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The Voice Debate | Educational Series Article Four: The Cases For and Against the Voice to Parliament

The Cases For and Against the Voice to Parliament

Arguments for and against a Voice to Parliament have developed over time but they have now been formalised in the official Yes/No referendum pamphlet that has been sent out to every household in Australia. These are not the only arguments raised, but they are the only ones that will be officially distributed. They were provided by the majority of federal members of parliament and senators who voted for or against the proposed law to alter the Constitution. Concerns have been raised that the Australian Electoral Commission (AEC) is only able to publish the arguments as they were submitted – without fact-checking the claims.

Who’s behind the campaigns?

There are several campaign groups representing each side of the debate. The ‘Yes’ campaign has a collection of campaign groups that are working towards the same outcome: Uphold and Recognise follows a centre-right approach and includes former Indigenous Australians Minister Ken Wyatt as a board member. The Uluru Dialogue is a collective, includes creators of the Uluru Statement from the Heart and is chaired by Megan Davis and Pat Anderson. From the Heart operates under Noel Pearson’s Cape York Institute, while Australians for Indigenous Constitutional Recognition, comprising a group of prominent Australians, runs the ‘Yes23’ campaign. Parliamentary friends of the Uluru Statement is a non-partisan group co-chaired by Labor’s Gordon Reid, Liberal Bridget Archer and Independent Allegra Spender.

The ‘No’ campaign groups are more diverse and work towards different outcomes. They include Australians for Unity, led by Warren Mundine and Jacinta Nampijinpa Price. This is a merger of two key former campaigns: Recognise a Better Way, led by Mundine, and Fair Australia, led by Price under the auspices of Advance. Advance (formerly Advance Australia), is a conservative lobby group.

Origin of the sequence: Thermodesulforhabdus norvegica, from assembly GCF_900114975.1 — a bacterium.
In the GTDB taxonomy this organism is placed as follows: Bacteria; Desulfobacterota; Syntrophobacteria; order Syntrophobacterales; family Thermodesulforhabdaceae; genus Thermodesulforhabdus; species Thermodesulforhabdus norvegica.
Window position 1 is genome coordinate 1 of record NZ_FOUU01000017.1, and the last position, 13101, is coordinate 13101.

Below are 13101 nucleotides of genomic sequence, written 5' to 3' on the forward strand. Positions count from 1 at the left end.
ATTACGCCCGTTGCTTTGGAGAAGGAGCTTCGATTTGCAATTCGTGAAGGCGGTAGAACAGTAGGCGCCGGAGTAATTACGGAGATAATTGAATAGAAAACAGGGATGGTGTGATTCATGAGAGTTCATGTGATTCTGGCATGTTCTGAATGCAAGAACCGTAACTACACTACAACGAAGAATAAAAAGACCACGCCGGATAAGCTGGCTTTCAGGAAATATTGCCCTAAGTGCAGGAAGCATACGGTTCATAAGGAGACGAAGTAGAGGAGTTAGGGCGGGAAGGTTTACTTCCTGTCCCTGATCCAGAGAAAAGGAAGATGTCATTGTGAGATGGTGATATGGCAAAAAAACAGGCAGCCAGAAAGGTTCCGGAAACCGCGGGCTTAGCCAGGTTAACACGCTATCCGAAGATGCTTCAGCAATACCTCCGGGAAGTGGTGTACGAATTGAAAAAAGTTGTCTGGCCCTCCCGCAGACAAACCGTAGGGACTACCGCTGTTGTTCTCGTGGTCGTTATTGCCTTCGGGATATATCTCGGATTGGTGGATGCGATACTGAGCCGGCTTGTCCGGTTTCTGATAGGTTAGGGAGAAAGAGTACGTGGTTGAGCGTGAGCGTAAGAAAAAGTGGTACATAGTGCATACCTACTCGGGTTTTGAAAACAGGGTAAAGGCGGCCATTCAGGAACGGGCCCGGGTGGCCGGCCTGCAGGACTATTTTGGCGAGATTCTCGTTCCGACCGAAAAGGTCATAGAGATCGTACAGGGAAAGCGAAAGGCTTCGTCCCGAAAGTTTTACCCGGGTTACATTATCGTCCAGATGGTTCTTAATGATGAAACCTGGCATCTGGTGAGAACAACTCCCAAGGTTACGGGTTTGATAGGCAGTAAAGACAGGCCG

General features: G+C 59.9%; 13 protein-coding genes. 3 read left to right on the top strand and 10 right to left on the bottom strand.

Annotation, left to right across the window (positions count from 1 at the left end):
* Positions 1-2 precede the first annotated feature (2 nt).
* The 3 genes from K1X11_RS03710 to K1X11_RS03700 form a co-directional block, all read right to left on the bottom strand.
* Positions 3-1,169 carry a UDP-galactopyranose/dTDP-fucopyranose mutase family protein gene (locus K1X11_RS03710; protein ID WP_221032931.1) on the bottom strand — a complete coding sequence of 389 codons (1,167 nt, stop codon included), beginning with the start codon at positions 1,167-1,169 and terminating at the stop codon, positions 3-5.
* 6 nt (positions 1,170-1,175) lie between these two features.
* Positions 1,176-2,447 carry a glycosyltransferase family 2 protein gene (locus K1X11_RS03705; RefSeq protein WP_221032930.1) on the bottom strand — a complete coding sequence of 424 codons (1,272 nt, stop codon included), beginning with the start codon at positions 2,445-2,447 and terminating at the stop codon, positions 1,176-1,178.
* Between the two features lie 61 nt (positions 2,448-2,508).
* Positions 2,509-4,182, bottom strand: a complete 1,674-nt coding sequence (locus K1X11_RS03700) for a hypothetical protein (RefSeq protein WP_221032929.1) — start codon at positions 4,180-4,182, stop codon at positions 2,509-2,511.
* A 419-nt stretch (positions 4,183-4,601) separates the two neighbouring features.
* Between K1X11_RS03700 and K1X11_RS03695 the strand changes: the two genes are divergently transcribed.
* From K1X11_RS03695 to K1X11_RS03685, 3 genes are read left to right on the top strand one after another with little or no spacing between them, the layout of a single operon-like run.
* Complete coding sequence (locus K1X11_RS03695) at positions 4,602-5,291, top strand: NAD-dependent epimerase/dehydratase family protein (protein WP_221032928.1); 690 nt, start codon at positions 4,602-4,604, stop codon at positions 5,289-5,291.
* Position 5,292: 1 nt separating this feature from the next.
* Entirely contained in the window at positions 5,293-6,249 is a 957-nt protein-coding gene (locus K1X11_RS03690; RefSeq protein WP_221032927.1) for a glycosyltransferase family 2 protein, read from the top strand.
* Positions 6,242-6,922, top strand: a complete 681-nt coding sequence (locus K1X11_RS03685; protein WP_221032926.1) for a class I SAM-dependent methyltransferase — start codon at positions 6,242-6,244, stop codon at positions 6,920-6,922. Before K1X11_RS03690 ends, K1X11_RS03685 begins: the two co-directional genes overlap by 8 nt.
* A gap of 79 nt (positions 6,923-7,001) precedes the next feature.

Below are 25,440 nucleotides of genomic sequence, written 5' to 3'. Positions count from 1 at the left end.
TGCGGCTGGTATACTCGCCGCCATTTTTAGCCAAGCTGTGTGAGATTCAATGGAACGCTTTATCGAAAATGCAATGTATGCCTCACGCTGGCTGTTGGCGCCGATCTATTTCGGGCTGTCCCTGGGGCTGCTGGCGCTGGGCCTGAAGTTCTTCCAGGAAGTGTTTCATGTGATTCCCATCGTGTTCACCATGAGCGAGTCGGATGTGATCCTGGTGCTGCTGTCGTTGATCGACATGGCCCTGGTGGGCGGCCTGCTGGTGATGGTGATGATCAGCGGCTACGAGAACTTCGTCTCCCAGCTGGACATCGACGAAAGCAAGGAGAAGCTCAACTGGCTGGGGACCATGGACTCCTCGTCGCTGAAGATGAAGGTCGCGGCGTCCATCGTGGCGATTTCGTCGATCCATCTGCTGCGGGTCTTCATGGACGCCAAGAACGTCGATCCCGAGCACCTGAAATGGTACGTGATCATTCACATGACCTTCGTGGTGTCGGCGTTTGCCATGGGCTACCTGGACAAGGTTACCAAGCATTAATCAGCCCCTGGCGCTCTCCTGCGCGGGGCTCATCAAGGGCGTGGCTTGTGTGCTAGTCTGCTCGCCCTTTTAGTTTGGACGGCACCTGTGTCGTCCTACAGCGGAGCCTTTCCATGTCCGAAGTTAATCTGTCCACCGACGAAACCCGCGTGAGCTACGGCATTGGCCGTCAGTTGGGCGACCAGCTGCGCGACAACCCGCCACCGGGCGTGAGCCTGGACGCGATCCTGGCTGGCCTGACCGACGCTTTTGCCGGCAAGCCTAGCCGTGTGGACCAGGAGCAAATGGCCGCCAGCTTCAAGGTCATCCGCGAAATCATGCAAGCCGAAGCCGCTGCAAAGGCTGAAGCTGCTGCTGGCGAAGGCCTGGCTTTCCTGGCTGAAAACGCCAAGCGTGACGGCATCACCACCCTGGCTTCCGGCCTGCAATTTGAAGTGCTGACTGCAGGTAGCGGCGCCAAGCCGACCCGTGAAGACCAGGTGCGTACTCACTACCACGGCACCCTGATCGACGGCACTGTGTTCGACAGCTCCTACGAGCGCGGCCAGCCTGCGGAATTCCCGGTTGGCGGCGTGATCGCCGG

What are the main arguments for and against the Voice?

Put simply, ‘Yes’ supporters say the Voice will give First Nations people a say on policies that affect them. ‘No’ supporters argue that the Voice either goes too far or not far enough. An article on NITV Radio’s website summarises the main argument points to date:

The ‘Yes’ arguments:

  • The Voice was recommended after a years-long engagement with Indigenous communities across Australia.
  • Indigenous people should have a say in policies that affect them.
  • If the government listens to Indigenous people as it creates policies about them, the policies will be better.
  • It will be permanent, and future governments won’t be able to remove it.
  • Ensuring the Voice can speak to ‘executive government’ means its central role is entrenched, regardless of future governments.
  • It will be gender equal and include youth members, meaning more voices from Indigenous communities will be heard.
  • It has been carefully devised and given the green light by legal experts.
  • Fixed terms mean representatives will always be accountable.
  • The Voice would be a good mechanism through which to negotiate Truth and Treaty processes with the Commonwealth.
  • Parliament, and by extension the Australian people, would still hold the ultimate say over what becomes law.

 The ‘No’ arguments:

  • It’s symbolic; fixing systemic issues facing Indigenous communities would require a body with actual power.
  • Governments can ignore its advice if they don’t like it.
  • The Voice adds race to the constitution.